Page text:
Cam Newton’s one-year, incentive-laden contract with the New England Patriots is mostly a no-lose situation in a post-Tom Brady world. So why wouldn’t the Patriots take the plunge? If Newton is healthy and performs at the high level he did when he was named NFL MVP and led the Carolina Panthers to Super Bowl 50, he could be the Patriots' starting quarterback and put them back into the conversation as one of the AFC's elite teams. If his previously injured foot doesn’t respond well or his performance and fit in offensive coordinator Josh McDaniels’ system don’t measure up, there’s limited financial pain for the team in quickly moving on.

So with Newton willing to accept what the Patriots have to offer -- a low-cost chance to battle with 2019 fourth-round pick Jarrett Stidham and 11-year veteran Brian Hoyer to be Brady’s replacement -- it adds a stick of dynamite to what was already a compelling situation.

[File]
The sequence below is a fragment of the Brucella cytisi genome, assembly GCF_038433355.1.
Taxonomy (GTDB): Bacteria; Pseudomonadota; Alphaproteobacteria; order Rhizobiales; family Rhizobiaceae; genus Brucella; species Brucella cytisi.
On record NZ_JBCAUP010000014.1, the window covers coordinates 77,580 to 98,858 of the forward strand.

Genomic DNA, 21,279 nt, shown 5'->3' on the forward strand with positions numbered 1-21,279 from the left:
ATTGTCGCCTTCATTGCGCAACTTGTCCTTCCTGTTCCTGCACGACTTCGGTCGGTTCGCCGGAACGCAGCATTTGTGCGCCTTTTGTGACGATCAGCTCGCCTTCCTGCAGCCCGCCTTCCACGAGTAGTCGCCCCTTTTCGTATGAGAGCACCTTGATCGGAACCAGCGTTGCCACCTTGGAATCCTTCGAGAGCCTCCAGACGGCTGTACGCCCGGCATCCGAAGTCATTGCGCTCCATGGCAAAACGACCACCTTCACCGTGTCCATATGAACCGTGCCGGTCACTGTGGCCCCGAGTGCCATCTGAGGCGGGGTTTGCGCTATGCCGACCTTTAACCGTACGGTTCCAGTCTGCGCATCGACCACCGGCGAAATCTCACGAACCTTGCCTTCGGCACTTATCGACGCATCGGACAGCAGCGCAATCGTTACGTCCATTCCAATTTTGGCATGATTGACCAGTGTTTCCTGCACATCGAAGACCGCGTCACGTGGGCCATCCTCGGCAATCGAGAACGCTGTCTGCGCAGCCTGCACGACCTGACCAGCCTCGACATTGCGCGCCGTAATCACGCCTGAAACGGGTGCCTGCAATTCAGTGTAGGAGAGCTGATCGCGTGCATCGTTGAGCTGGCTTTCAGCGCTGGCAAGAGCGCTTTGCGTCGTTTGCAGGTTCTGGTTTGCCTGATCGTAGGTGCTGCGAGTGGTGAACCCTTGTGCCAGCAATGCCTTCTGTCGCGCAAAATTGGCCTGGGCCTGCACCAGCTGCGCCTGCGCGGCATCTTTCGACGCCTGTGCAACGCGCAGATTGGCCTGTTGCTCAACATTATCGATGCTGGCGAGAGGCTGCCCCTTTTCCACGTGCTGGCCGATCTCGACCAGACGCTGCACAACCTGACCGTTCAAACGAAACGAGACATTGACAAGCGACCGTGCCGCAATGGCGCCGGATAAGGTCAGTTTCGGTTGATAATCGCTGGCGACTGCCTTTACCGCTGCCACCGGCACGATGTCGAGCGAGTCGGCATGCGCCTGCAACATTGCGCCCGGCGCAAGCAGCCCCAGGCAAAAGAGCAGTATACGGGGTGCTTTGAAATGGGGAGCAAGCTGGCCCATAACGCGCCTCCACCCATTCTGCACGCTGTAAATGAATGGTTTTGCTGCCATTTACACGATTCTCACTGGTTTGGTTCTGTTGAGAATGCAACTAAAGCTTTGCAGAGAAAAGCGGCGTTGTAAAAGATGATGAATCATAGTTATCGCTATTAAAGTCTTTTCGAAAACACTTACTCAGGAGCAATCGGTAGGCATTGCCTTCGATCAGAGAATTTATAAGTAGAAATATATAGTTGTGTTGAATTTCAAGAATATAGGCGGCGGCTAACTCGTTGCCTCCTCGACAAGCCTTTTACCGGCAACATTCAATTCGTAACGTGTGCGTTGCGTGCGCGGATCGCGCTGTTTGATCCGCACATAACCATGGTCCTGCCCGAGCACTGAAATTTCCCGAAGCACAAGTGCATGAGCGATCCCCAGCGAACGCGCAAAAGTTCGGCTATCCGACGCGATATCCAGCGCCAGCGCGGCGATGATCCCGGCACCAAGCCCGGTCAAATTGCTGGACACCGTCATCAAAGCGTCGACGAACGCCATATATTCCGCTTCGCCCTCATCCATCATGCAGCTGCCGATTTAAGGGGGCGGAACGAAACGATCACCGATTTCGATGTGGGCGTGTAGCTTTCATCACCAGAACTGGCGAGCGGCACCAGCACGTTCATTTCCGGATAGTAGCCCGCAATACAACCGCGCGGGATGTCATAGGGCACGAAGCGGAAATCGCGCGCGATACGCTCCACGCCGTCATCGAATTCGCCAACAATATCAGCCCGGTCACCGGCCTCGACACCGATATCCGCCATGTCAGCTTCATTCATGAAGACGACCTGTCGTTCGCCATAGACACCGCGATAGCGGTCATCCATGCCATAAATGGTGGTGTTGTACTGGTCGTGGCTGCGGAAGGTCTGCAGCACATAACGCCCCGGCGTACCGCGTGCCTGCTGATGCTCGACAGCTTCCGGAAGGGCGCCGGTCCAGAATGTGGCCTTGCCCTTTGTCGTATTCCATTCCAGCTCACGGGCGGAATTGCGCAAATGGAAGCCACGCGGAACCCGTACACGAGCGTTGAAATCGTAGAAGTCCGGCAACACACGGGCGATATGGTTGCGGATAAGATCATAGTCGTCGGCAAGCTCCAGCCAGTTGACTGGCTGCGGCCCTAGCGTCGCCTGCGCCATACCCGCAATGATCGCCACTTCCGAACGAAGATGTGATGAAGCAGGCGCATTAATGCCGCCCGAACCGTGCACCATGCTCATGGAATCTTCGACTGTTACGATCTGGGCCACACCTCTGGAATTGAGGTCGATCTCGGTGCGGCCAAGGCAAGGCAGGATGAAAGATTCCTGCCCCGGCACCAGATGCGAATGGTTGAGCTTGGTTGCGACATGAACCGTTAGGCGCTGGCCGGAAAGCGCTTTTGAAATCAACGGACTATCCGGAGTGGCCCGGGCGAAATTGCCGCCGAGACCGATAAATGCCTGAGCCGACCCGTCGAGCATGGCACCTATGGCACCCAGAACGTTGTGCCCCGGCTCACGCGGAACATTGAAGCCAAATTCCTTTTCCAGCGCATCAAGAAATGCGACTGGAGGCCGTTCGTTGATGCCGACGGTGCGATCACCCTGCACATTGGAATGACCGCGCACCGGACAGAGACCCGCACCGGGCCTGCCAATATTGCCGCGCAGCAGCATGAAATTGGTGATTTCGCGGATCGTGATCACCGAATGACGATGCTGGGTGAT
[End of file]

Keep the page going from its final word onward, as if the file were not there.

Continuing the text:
The Patriots have been high on Stidham, while some on the club also have acknowledged there’s always a blind spot with a young signal-caller until he actually plays. So now they protect themselves more at the game’s most important position, increasing competition and seeing if Stidham rises up.

Meanwhile, Newton could have considered waiting for an injury somewhere in the NFL with more of a clear path to start. But his decision to come to New England on a prove-it type of deal reflects a desire to compete, which has to be appealing to coach Bill Belichick, who often says nothing is given and players ultimately earn their roles through their performance.

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